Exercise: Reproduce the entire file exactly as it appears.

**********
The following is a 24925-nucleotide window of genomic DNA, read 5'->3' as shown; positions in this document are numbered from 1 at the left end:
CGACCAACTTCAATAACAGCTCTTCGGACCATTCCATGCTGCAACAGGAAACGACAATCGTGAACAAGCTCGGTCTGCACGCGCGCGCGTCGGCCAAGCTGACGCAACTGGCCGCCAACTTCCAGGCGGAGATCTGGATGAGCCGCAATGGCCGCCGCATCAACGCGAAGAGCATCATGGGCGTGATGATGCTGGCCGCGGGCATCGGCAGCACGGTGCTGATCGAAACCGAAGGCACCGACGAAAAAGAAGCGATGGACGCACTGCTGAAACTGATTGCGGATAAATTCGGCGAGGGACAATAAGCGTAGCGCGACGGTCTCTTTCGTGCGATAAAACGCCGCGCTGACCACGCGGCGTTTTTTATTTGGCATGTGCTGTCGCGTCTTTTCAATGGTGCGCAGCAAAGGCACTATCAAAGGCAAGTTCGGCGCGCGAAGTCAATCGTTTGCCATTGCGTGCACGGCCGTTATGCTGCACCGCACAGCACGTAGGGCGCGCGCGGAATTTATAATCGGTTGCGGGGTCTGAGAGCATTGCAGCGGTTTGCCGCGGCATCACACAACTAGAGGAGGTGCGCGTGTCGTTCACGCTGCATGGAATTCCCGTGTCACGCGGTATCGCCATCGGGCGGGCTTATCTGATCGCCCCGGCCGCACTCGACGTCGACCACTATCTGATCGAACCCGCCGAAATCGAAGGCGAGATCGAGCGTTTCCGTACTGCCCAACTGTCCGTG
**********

The following is a 24925-nucleotide window of genomic DNA, read 5'->3' as shown; positions in this document are numbered from 1 at the left end:
CGACCAACTTCAATAACAGCTCTTCGGACCATTCCATGCTGCAACAGGAAACGACAATCGTGAACAAGCTCGGTCTGCACGCGCGCGCGTCGGCCAAGCTGACGCAACTGGCCGCCAACTTCCAGGCGGAGATCTGGATGAGCCGCAATGGCCGCCGCATCAACGCGAAGAGCATCATGGGCGTGATGATGCTGGCCGCGGGCATCGGCAGCACGGTGCTGATCGAAACCGAAGGCACCGACGAAAAAGAAGCGATGGACGCACTGCTGAAACTGATTGCGGATAAATTCGGCGAGGGACAATAAGCGTAGCGCGACGGTCTCTTTCGTGCGATAAAACGCCGCGCTGACCACGCGGCGTTTTTTATTTGGCATGTGCTGTCGCGTCTTTTCAATGGTGCGCAGCAAAGGCACTATCAAAGGCAAGTTCGGCGCGCGAAGTCAATCGTTTGCCATTGCGTGCACGGCCGTTATGCTGCACCGCACAGCACGTAGGGCGCGCGCGGAATTTATAATCGGTTGCGGGGTCTGAGAGCATTGCAGCGGTTTGCCGCGGCATCACACAACTAGAGGAGGTGCGCGTGTCGTTCACGCTGCATGGAATTCCCGTGTCACGCGGTATCGCCATCGGGCGGGCTTATCTGATCGCCCCGGCCGCACTCGACGTCGACCACTATCTGATCGAACCCGCCGAAATCGAAGGCGAGATCGAGCGTTTCCGTACTGCCCAACTGTCCGTG